Just when it looked like the seven-year war in Syria might be nearing its end, Turkey has invaded the northwestern province of Afrin. The target of the invasion is the People's Protection Units, or YPG, the Kurdish militia that, with American military backing, recently defeated ISIS in Raqqa. President Trump is scheduled to speak to Turkish president Recep Tayyip Erdoğan on Wednesday, but it already seems clear the United States isn't going to stick up for its ally.
Beginning Saturday night, the Turkish military carried out hundreds of airstrikes on a string of Kurdish towns, killing dozens of civilians. On Sunday, even as senior U.S. officials were touring liberated Raqqa, columns of Turkish tanks and armored fighting vehicles were rolling across the border not far to the north. On Tuesday and Wednesday, photos posted to social media showed masses of Kurdish civilians fleeing their homes in the cold and muddy weather.
Turkey says the offensive is to clear Afrin of "terrorists," by which they mean the YPG, which for the last three years has been the United States' primary ally in the ground war against ISIS. Although the YPG-led coalition is still battling remnants of ISIS in the Euphrates River Valley, the loss of Raqqa effectively ended their self-declared caliphate. It was a major geopolitical victory for the U.S. But the Kurds, a fiercely independent people who make up a sizable minority in Syria, Turkey, Iraq and Iran, have a long history of helping the U.S. achieve its military objectives in the Middle East only to be abandoned once they've served their purpose. On Monday, the White House issued a lame call for Turkey to exercise "restraint," and Secretary of State Rex Tillerson timidly acknowledged Turkey's "legitimate concerns."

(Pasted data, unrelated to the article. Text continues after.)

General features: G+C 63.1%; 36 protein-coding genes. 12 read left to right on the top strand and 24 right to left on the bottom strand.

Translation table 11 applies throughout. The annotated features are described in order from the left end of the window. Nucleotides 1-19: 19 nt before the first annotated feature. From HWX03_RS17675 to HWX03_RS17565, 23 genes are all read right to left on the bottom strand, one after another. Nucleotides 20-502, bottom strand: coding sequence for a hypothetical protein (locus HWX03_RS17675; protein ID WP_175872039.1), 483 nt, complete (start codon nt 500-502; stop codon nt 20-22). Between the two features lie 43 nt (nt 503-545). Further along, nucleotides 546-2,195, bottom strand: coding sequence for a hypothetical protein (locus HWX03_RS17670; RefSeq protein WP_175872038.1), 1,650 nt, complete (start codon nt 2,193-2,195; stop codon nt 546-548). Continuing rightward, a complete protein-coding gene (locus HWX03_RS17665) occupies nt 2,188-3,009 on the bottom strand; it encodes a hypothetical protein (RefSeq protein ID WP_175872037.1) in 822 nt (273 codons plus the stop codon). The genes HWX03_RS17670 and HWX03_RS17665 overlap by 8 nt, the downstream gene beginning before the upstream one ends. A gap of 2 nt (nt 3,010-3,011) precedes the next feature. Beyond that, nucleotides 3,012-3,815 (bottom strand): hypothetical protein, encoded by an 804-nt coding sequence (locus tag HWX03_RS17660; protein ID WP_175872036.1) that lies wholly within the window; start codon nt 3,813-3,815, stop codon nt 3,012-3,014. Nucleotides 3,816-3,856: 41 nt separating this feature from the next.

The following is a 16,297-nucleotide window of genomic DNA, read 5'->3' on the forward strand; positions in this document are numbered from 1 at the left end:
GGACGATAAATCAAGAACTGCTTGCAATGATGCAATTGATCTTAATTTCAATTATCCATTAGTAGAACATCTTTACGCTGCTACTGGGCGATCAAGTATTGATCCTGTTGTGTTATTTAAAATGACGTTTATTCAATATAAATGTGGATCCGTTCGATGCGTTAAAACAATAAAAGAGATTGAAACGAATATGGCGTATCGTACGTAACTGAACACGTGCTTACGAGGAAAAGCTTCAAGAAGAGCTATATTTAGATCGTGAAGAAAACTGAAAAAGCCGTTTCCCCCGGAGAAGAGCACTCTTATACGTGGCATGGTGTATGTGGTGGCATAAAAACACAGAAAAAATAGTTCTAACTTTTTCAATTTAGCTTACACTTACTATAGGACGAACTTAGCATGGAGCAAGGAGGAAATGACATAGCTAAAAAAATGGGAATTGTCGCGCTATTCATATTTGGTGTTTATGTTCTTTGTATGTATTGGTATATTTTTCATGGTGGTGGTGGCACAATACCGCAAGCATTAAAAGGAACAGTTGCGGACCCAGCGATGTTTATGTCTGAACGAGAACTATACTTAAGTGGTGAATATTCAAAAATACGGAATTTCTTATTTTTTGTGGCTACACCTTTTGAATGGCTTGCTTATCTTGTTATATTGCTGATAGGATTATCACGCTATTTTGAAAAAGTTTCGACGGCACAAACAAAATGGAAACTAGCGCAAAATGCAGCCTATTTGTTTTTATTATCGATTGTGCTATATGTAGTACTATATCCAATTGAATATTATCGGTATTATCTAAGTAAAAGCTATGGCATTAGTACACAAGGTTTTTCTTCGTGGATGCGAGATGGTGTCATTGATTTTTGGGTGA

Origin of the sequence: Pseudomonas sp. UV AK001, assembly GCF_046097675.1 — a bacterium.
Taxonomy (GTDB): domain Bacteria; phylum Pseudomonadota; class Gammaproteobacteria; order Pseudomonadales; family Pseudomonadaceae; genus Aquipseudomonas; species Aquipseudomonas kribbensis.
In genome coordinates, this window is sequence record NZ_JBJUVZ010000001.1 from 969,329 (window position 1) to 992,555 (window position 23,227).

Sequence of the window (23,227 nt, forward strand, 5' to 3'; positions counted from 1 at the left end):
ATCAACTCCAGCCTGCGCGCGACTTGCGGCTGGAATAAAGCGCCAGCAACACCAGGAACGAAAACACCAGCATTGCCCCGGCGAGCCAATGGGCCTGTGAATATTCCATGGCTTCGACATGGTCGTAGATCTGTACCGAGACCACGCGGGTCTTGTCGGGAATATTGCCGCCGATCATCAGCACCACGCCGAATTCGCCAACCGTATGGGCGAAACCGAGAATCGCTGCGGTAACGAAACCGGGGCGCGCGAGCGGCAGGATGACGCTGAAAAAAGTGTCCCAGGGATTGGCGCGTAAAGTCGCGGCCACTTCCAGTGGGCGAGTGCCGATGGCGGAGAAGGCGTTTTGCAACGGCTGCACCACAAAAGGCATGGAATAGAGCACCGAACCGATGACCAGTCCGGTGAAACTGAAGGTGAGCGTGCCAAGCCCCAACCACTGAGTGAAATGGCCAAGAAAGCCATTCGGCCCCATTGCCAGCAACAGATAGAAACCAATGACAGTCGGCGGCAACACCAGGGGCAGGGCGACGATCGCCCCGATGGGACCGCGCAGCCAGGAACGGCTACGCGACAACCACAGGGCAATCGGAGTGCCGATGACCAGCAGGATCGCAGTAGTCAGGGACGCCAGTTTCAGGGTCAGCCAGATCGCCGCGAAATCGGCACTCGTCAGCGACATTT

From the beginning of the war in Syria, Turkey's primary interest has been keeping down the Kurds, an ethnic group the Turkish state has brutally oppressed for nearly a century. Under Erdoğan's leadership, Turkey has become increasingly nationalist and authoritarian, and on Sunday, he cast the invasion of Afrin in classically fascist rhetoric, with a dash of Islamist chauvinism: "We will crush anyone who opposes our national struggle," he said in a speech to a huge crowd waving red flags. "Allah is with us."
The YPG, by contrast, is a secular, progressive militia with elected leaders that shares power with an all-female counterpart, the YPJ. As I've previously reported, hundreds of volunteers from Europe and America have joined the YPG, in particular the sort of hard-left activists you might have found at Occupy Wall Street or setting limousines on fire at Trump's inauguration. Lucas Chapman, a 22-year-old communist from Georgia who served in the YPG, says the invasion of Afrin was "completely unethical and without purpose." Clark Mitchell, a 25-year-old U.S. Army veteran from Tennessee who served in the YPG during the Battle of Raqqa, says he and some others are now trying to see if they can get to Afrin in time to fight the Turks. Otherwise, he says, "Our leaders will stand by and do nothing to stop Erdoğan from massacring the Kurds."